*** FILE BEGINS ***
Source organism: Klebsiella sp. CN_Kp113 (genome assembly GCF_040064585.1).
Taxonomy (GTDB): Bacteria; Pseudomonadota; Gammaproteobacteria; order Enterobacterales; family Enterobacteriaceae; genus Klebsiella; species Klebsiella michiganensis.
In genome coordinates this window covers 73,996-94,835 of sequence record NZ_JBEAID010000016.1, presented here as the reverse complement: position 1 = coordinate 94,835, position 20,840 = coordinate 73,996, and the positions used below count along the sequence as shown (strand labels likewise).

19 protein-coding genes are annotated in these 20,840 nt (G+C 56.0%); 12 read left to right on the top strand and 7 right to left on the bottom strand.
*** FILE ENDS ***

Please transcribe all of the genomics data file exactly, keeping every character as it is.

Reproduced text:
Source organism: Klebsiella sp. CN_Kp113 (genome assembly GCF_040064585.1).
Taxonomy (GTDB): Bacteria; Pseudomonadota; Gammaproteobacteria; order Enterobacterales; family Enterobacteriaceae; genus Klebsiella; species Klebsiella michiganensis.
In genome coordinates this window covers 73,996-94,835 of sequence record NZ_JBEAID010000016.1, presented here as the reverse complement: position 1 = coordinate 94,835, position 20,840 = coordinate 73,996, and the positions used below count along the sequence as shown (strand labels likewise).

19 protein-coding genes are annotated in these 20,840 nt (G+C 56.0%); 12 read left to right on the top strand and 7 right to left on the bottom strand.